Royal Lancaster Infirmary faces A&E closure threat
A Lancashire hospital's A&E unit has a month to improve or risk closure, says the Care Quality Commission (CQC).
The threat comes after a surprise inspection by CQC at Royal Lancaster Infirmary found a corridor full of patients with just one nurse on duty.
The CQC was looking at care at the University Hospitals of Morecambe Bay NHS Foundation Trust.
A statement from the trust said it had reviewed staffing levels since the inspection and it was working with CQC.
The commission has issued a formal warning to the hospital trust, saying it has until 16 March to improve care standards.
Its powers can range from suspending a department to cancelling it.
Hospital management is also being scrutinised by Monitor, the independent regulator for NHS foundation trusts.Reviewed staffing levels
Debbie Westhead, North West regional lead for the CQC, said: "An unannounced inspection of the A&E department just before Christmas raised real concerns about staffing levels - staff themselves told our inspectors that these were 'at crisis level'."
A&E inspection findings
- Only one nurse administering medication (6 December)
- Only one resuscitation bay available (9 December)
- Corridor full of people needing help (15 December)
- No sick cover for registered nurse (17 December)
- Staff unable to complete essential clinical paperwork (20 December)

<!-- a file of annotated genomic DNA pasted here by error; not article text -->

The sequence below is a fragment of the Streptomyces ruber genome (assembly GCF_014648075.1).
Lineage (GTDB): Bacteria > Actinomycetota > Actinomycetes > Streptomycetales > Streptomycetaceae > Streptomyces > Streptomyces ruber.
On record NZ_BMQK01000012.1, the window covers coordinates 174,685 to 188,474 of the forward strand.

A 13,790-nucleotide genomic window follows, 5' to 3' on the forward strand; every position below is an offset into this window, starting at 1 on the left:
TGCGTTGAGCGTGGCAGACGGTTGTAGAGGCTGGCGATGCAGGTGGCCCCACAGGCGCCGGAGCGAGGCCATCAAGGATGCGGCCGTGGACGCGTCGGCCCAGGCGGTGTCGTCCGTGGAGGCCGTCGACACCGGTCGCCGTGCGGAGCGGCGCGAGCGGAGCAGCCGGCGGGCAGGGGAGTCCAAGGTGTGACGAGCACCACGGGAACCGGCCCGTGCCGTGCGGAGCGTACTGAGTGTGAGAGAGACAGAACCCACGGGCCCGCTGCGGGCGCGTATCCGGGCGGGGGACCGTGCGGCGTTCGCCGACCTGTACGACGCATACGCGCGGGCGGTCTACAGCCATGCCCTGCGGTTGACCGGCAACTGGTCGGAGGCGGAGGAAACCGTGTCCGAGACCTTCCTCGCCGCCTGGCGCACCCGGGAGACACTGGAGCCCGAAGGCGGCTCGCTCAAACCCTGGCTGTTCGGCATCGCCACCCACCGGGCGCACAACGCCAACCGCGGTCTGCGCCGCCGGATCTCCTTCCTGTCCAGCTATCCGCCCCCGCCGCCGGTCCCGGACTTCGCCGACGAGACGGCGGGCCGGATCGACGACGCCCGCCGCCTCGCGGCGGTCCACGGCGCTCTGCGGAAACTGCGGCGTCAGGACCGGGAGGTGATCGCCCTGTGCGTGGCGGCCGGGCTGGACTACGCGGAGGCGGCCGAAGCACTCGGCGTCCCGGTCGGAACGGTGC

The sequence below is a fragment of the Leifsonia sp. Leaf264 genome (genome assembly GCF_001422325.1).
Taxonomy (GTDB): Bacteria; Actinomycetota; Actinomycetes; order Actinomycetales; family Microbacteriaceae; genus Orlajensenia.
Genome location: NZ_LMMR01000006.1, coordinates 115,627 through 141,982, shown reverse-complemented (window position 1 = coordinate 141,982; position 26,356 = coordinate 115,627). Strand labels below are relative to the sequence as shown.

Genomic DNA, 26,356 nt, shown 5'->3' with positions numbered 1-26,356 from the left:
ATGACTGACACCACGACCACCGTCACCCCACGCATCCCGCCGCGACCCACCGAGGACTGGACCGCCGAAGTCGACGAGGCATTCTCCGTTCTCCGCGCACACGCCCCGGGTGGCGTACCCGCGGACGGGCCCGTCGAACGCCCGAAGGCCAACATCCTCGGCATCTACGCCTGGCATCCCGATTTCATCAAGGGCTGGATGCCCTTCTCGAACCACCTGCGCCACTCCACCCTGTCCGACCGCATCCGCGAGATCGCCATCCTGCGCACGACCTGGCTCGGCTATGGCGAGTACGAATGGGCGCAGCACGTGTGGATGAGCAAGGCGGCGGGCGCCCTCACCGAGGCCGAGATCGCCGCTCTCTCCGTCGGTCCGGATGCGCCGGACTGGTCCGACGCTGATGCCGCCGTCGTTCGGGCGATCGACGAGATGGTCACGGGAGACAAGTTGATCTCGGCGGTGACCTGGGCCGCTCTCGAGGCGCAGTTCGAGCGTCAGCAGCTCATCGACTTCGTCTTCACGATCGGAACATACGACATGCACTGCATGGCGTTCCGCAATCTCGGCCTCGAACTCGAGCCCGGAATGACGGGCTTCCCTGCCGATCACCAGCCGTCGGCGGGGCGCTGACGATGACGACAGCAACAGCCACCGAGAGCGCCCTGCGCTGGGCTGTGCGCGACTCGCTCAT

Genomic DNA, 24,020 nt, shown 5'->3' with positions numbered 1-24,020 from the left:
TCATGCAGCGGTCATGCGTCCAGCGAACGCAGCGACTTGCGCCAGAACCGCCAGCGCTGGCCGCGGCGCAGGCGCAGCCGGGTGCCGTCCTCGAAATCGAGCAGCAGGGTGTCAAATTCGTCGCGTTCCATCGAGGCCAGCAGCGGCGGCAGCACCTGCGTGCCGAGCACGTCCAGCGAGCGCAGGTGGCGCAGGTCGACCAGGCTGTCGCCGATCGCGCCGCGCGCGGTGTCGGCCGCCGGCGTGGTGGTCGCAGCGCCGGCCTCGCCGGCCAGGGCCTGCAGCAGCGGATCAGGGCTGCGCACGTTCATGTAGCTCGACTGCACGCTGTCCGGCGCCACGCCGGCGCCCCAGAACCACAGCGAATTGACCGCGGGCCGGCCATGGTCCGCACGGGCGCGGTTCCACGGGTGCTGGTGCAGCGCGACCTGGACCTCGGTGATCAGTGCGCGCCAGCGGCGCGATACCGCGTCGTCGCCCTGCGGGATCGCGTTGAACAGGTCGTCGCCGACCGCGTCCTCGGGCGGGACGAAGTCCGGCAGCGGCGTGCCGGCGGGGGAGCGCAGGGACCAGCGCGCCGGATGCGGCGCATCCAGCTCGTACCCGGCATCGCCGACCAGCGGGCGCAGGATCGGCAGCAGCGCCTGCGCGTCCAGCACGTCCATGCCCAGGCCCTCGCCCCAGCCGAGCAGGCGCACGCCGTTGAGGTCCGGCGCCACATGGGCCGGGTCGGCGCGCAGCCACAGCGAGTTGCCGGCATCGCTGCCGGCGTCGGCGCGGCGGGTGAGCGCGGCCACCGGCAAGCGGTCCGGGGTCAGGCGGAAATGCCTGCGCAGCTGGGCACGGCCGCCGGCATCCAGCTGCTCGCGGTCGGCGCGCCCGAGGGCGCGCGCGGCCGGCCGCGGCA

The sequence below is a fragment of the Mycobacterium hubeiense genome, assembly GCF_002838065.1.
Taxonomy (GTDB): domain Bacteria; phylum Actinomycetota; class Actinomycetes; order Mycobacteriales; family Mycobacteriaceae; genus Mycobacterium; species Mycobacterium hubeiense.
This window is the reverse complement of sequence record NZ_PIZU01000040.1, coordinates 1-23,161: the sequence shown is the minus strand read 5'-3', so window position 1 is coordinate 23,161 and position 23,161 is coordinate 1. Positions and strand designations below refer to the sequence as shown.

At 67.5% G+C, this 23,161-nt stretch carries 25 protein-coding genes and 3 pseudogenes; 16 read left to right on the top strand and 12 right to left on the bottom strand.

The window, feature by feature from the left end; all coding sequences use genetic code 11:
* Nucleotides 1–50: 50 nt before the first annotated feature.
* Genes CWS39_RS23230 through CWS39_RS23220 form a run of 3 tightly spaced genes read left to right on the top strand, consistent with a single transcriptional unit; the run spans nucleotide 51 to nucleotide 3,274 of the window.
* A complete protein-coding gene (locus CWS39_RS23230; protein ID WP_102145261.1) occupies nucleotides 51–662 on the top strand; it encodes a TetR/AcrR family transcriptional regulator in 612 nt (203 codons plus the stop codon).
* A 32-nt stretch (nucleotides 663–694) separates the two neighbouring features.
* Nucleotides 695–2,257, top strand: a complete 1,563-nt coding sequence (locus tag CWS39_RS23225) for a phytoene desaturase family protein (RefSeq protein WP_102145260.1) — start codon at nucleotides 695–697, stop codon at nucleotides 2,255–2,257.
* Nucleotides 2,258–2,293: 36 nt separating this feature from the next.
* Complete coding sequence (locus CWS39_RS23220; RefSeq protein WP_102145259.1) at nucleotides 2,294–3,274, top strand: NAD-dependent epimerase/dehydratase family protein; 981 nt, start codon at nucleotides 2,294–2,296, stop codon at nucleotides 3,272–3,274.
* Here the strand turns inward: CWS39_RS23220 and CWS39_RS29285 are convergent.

She added: "I know local people will be worried by all the negative reports into this trust. But this demonstrates the level of scrutiny that the trust is under - and CQC and other bodies are using all this information to try and understand what the problems are and how they can be addressed so that people get better care."
The CQC inspection took place on 21 December and also studied staffing records.
Inspectors found that on one occasion, 11 patients had been waiting for more than the government target of four hours and five had been waiting up to six hours.
Tony Halsall, chief executive at University Hospitals of Morecambe Bay NHS Foundation Trust, said: "As a result of the CQC warning notice, we will be taking further steps to ensure that there are enough suitably qualified staff available at all times.
"However, since the CQC unannounced visit in December 2011, we have reviewed staffing levels across our hospitals to ensure that patients get seen as quickly as possible and are treated at the right time, in the right place."
Earlier this week, trust bosses were put on the spot by county councillors from Cumbria over 19,000 missed appointments in Lancaster and south Cumbria because of problems with an outpatient appointments system.